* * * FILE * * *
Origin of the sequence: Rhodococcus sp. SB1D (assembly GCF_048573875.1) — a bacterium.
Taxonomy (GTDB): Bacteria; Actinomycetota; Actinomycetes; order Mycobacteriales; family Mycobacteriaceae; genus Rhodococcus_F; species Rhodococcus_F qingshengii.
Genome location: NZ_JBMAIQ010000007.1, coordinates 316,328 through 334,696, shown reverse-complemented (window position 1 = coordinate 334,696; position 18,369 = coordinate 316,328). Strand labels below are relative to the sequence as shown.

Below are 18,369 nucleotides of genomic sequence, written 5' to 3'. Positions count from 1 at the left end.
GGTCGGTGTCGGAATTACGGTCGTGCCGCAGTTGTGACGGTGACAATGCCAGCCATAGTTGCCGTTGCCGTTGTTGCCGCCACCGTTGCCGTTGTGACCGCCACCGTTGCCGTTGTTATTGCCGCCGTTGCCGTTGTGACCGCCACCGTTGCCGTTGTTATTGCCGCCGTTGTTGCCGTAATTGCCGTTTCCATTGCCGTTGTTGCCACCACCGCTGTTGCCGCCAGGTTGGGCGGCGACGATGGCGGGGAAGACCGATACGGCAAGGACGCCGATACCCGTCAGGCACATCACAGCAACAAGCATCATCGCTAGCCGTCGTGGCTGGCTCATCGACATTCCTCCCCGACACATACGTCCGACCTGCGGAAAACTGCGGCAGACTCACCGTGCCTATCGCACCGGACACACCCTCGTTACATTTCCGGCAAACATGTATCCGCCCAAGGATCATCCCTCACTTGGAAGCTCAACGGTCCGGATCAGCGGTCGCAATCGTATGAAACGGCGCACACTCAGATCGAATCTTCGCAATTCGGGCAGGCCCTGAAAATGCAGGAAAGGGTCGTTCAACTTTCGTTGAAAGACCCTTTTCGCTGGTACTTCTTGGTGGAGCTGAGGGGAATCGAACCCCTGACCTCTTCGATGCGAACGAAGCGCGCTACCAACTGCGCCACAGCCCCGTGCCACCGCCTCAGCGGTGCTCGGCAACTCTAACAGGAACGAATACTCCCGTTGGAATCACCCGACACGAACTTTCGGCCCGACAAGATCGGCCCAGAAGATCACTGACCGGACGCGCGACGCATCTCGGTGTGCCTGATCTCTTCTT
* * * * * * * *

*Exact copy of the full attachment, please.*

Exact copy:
Origin of the sequence: Rhodococcus sp. SB1D (assembly GCF_048573875.1) — a bacterium.
Taxonomy (GTDB): Bacteria; Actinomycetota; Actinomycetes; order Mycobacteriales; family Mycobacteriaceae; genus Rhodococcus_F; species Rhodococcus_F qingshengii.
Genome location: NZ_JBMAIQ010000007.1, coordinates 316,328 through 334,696, shown reverse-complemented (window position 1 = coordinate 334,696; position 18,369 = coordinate 316,328). Strand labels below are relative to the sequence as shown.

Below are 18,369 nucleotides of genomic sequence, written 5' to 3'. Positions count from 1 at the left end.
GGTCGGTGTCGGAATTACGGTCGTGCCGCAGTTGTGACGGTGACAATGCCAGCCATAGTTGCCGTTGCCGTTGTTGCCGCCACCGTTGCCGTTGTGACCGCCACCGTTGCCGTTGTTATTGCCGCCGTTGCCGTTGTGACCGCCACCGTTGCCGTTGTTATTGCCGCCGTTGTTGCCGTAATTGCCGTTTCCATTGCCGTTGTTGCCACCACCGCTGTTGCCGCCAGGTTGGGCGGCGACGATGGCGGGGAAGACCGATACGGCAAGGACGCCGATACCCGTCAGGCACATCACAGCAACAAGCATCATCGCTAGCCGTCGTGGCTGGCTCATCGACATTCCTCCCCGACACATACGTCCGACCTGCGGAAAACTGCGGCAGACTCACCGTGCCTATCGCACCGGACACACCCTCGTTACATTTCCGGCAAACATGTATCCGCCCAAGGATCATCCCTCACTTGGAAGCTCAACGGTCCGGATCAGCGGTCGCAATCGTATGAAACGGCGCACACTCAGATCGAATCTTCGCAATTCGGGCAGGCCCTGAAAATGCAGGAAAGGGTCGTTCAACTTTCGTTGAAAGACCCTTTTCGCTGGTACTTCTTGGTGGAGCTGAGGGGAATCGAACCCCTGACCTCTTCGATGCGAACGAAGCGCGCTACCAACTGCGCCACAGCCCCGTGCCACCGCCTCAGCGGTGCTCGGCAACTCTAACAGGAACGAATACTCCCGTTGGAATCACCCGACACGAACTTTCGGCCCGACAAGATCGGCCCAGAAGATCACTGACCGGACGCGCGACGCATCTCGGTGTGCCTGATCTCTTCTT